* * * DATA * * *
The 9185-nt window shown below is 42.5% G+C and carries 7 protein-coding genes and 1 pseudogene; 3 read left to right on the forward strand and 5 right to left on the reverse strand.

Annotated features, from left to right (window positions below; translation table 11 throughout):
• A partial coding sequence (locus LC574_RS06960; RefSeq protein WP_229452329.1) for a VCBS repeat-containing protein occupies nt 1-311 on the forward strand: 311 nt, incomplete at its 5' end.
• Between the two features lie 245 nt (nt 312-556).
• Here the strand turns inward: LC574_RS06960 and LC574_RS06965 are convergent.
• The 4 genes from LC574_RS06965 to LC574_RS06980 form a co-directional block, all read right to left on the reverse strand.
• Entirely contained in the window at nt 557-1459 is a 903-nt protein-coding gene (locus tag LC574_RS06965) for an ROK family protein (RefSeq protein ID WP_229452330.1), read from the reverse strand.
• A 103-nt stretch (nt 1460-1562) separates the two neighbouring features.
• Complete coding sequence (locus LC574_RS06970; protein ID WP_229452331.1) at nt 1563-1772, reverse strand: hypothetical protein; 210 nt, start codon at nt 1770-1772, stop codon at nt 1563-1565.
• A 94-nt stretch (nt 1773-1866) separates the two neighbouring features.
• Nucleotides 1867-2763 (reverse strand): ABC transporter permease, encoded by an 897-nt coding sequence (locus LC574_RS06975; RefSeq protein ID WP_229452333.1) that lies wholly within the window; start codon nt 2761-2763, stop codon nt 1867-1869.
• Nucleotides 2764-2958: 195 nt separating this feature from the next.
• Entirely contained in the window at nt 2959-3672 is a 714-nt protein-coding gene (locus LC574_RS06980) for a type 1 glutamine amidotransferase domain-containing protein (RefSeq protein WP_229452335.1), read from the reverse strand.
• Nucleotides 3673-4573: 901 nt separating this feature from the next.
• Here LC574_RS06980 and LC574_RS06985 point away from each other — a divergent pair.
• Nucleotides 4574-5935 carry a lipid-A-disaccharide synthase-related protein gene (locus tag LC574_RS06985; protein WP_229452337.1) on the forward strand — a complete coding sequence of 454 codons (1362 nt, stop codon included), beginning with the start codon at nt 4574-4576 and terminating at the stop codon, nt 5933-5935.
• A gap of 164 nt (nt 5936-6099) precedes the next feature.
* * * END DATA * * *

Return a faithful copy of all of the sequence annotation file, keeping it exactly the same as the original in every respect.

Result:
The 9185-nt window shown below is 42.5% G+C and carries 7 protein-coding genes and 1 pseudogene; 3 read left to right on the forward strand and 5 right to left on the reverse strand.

Annotated features, from left to right (window positions below; translation table 11 throughout):
• A partial coding sequence (locus LC574_RS06960; RefSeq protein WP_229452329.1) for a VCBS repeat-containing protein occupies nt 1-311 on the forward strand: 311 nt, incomplete at its 5' end.
• Between the two features lie 245 nt (nt 312-556).
• Here the strand turns inward: LC574_RS06960 and LC574_RS06965 are convergent.
• The 4 genes from LC574_RS06965 to LC574_RS06980 form a co-directional block, all read right to left on the reverse strand.
• Entirely contained in the window at nt 557-1459 is a 903-nt protein-coding gene (locus tag LC574_RS06965) for an ROK family protein (RefSeq protein ID WP_229452330.1), read from the reverse strand.
• A 103-nt stretch (nt 1460-1562) separates the two neighbouring features.
• Complete coding sequence (locus LC574_RS06970; protein ID WP_229452331.1) at nt 1563-1772, reverse strand: hypothetical protein; 210 nt, start codon at nt 1770-1772, stop codon at nt 1563-1565.
• A 94-nt stretch (nt 1773-1866) separates the two neighbouring features.
• Nucleotides 1867-2763 (reverse strand): ABC transporter permease, encoded by an 897-nt coding sequence (locus LC574_RS06975; RefSeq protein ID WP_229452333.1) that lies wholly within the window; start codon nt 2761-2763, stop codon nt 1867-1869.
• Nucleotides 2764-2958: 195 nt separating this feature from the next.
• Entirely contained in the window at nt 2959-3672 is a 714-nt protein-coding gene (locus LC574_RS06980) for a type 1 glutamine amidotransferase domain-containing protein (RefSeq protein WP_229452335.1), read from the reverse strand.
• Nucleotides 3673-4573: 901 nt separating this feature from the next.
• Here LC574_RS06980 and LC574_RS06985 point away from each other — a divergent pair.
• Nucleotides 4574-5935 carry a lipid-A-disaccharide synthase-related protein gene (locus tag LC574_RS06985; protein WP_229452337.1) on the forward strand — a complete coding sequence of 454 codons (1362 nt, stop codon included), beginning with the start codon at nt 4574-4576 and terminating at the stop codon, nt 5933-5935.
• A gap of 164 nt (nt 5936-6099) precedes the next feature.